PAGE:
Ohio Governor Mike DeWine captured the national spotlight in early March when he issued directives that moved the state to the forefront of battling the COVID-19 pandemic. DeWine postponed Ohioʼs spring primary election, banned mass gatherings, and ordered the closure of schools, theaters, gyms, bowling alleys, bars, and restaurants.
But now DeWine is moving too quickly to dial back these precautions. Hospitality workers — whose working conditions make them especially vulnerable to coronavirus — are fighting back against the premature opening of Ohio’s economy.
To safeguard the public from coronavirus, DeWineʼs original plan was to wait for a downward trend in COVID-19 cases before lifting shelter-in-place orders. But under pressure from right-wing protesters and state legislators in his own Republican Party, DeWine has shifted the standard for public safety. He is reopening the economy after a three-week plateau during which COVID cases have not significantly increased or declined.
On May 12, DeWine permitted non-essential retail businesses to open. Hair salons opened on May 15. Bars and restaurants opened patios on May 15 and fully reopened on May 21. Polling indicates that most Ohioans oppose reopening these sections of the economy.
The nature of the hospitality industry makes workers especially vulnerable to coronavirus. Many bars and restaurants don’t have enough space to allow for social distancing. Bartenders and wait staff often have to deal with customers who are intoxicated or belligerent — situations that can be impossible to manage while maintaining social distance.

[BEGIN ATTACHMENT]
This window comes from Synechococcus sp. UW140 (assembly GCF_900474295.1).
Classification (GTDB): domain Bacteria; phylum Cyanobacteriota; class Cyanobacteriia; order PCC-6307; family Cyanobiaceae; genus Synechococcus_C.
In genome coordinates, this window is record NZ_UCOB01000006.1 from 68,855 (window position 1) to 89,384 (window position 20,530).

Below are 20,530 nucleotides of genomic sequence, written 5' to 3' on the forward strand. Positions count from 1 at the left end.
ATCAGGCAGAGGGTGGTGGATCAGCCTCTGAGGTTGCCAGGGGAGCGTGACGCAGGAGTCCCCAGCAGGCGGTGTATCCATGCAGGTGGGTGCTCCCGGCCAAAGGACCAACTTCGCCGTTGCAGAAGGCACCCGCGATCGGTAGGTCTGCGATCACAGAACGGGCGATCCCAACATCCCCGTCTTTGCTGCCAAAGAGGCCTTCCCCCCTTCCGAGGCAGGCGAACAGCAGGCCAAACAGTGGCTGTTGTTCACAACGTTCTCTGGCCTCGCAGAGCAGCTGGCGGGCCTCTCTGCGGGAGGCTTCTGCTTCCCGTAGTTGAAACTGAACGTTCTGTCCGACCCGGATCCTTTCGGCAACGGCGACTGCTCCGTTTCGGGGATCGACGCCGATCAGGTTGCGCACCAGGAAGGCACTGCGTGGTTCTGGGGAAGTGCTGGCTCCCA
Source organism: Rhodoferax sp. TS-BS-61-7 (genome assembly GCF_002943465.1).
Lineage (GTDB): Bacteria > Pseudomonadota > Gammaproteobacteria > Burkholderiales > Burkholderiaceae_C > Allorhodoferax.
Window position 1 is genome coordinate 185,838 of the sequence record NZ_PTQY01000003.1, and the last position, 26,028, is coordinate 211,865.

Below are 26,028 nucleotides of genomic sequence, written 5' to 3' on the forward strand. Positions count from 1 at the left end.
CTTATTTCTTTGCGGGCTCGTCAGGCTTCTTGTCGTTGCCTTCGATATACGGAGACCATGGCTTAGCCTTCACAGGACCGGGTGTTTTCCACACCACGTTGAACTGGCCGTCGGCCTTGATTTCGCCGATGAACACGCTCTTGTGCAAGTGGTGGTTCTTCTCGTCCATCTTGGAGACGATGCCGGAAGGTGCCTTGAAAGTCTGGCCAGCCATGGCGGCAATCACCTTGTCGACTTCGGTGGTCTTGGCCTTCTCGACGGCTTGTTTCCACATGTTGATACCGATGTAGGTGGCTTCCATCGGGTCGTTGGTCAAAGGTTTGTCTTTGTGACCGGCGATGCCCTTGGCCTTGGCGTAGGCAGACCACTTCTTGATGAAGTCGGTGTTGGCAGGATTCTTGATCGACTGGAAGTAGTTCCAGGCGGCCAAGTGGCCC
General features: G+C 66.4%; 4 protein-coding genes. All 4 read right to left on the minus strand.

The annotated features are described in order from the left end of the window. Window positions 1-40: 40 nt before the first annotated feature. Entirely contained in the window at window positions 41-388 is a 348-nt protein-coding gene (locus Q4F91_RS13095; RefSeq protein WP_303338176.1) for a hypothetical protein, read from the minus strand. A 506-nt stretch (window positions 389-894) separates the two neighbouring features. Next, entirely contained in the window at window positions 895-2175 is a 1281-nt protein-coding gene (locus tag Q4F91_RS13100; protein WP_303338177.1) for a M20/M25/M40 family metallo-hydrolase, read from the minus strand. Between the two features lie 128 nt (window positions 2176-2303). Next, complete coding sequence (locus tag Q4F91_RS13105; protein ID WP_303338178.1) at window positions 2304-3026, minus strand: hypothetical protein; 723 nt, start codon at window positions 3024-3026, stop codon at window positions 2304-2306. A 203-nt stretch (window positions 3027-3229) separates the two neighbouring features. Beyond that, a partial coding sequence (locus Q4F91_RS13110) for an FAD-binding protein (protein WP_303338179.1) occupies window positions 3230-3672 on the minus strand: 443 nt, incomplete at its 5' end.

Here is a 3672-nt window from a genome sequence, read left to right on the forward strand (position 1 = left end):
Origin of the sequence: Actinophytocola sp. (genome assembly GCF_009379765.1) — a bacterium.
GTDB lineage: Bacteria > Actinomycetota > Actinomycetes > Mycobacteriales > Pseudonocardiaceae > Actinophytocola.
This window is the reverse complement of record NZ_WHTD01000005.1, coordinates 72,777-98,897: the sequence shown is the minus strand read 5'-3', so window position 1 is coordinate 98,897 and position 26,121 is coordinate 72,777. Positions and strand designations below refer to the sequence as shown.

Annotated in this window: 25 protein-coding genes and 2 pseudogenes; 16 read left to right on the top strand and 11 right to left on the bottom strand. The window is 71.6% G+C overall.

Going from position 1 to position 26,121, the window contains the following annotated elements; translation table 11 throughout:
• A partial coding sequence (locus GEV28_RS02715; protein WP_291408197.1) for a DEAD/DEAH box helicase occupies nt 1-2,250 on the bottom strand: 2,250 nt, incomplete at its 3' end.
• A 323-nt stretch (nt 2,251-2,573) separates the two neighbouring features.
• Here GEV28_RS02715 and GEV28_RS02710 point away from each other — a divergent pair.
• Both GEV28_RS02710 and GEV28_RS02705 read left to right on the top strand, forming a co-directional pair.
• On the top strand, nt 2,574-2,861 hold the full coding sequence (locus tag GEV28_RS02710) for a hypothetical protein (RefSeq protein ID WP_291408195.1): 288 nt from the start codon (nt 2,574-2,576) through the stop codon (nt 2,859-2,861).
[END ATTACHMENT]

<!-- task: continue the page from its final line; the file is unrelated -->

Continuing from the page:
Jackie, who worked three different hospitality jobs in Columbus before the pandemic, would not feel safe returning to work if she was called in. “Even if customers are wearing masks, they have to take them off to drink and eat,” she said. “Weʼre also touching each and every glass and plate.”
As the economy reopened, the Ohio Department of Job and Family Services asked employers to report employees who refused to return to work due to safety concerns on a “COVID-19 Employee Fraud” web form. The onus would be on workers — many of whom donʼt have access to direct evidence or legal advice — to prove that their employers are not following safety protocols. Workers who are reported could lose state unemployment benefits and $600 a week in Pandemic Unemployment Assistance provided by federal stimulus legislation.
“Itʼs totally unfair to make workers choose their well being over a paycheck,” Jackie said. “The motivations behind opening up are economically driven exclusively.” Hospitality workers in Columbus refer to the form as the “snitch site.”
Socialist Alternative member Adam Haskins is a bartender in the Short North Arts District in Columbus. When he saw the snitch site, he viewed the situation through the lens of working-class politics. “I saw it as a tool that the ruling class was using to coerce workers back into unsafe work conditions, without any protection or control over whatʼs going to happen to them. It motivated me to create an organized resistance.”